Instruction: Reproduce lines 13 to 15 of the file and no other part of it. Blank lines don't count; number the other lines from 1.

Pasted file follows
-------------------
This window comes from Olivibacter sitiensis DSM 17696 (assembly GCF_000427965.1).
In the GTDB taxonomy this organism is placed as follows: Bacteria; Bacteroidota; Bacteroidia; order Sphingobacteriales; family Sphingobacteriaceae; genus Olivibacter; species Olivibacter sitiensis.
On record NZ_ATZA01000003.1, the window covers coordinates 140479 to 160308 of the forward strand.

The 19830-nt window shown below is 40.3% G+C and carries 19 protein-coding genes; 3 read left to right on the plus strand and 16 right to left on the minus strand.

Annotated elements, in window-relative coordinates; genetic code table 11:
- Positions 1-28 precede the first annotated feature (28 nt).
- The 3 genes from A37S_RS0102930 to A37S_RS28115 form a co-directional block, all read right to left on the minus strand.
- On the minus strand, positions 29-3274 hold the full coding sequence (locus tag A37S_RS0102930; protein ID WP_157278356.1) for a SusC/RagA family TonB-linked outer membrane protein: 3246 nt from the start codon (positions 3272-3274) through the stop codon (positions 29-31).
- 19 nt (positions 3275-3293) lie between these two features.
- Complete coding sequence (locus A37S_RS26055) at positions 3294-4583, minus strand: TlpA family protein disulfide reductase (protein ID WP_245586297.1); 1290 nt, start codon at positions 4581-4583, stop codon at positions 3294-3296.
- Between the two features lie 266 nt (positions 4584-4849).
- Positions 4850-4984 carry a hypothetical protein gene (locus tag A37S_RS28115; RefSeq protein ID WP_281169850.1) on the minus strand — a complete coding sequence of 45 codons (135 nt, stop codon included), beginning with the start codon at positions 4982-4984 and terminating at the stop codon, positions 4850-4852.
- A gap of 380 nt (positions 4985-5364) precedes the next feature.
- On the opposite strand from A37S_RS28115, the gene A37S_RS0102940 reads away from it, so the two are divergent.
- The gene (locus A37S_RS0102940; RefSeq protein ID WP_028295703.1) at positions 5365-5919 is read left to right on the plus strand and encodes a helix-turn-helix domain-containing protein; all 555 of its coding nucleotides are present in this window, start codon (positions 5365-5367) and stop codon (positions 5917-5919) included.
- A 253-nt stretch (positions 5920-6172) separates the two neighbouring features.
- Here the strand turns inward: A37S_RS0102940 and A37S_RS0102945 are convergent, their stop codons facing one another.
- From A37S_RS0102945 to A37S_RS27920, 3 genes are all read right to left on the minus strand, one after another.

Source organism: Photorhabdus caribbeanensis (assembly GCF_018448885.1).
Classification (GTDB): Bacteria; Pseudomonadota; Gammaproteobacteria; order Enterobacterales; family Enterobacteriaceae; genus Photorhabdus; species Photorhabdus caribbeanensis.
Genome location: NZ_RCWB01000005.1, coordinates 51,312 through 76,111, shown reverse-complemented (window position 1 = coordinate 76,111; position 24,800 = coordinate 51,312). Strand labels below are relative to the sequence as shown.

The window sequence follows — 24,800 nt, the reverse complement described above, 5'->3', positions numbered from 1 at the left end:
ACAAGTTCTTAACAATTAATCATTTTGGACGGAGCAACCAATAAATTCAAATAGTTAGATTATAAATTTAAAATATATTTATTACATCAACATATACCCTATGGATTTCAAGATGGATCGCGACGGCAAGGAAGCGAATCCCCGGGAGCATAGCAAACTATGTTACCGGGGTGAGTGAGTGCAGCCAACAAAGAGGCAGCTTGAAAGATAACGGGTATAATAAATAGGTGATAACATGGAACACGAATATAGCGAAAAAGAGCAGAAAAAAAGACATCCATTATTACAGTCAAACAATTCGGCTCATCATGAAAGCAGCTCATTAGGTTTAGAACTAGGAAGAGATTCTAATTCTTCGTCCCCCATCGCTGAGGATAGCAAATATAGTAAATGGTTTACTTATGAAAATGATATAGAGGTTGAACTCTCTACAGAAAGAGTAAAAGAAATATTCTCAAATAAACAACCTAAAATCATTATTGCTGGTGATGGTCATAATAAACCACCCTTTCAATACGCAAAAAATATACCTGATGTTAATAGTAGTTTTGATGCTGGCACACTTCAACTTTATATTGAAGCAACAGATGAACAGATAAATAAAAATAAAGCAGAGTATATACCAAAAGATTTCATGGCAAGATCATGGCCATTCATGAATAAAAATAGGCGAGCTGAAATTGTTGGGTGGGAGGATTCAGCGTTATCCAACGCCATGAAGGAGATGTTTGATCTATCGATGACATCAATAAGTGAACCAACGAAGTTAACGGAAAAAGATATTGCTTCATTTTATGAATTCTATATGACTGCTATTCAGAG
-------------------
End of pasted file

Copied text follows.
- A gap of 380 nt (positions 4985-5364) precedes the next feature.
- On the opposite strand from A37S_RS28115, the gene A37S_RS0102940 reads away from it, so the two are divergent.
- The gene (locus A37S_RS0102940; RefSeq protein ID WP_028295703.1) at positions 5365-5919 is read left to right on the plus strand and encodes a helix-turn-helix domain-containing protein; all 555 of its coding nucleotides are present in this window, start codon (positions 5365-5367) and stop codon (positions 5917-5919) included.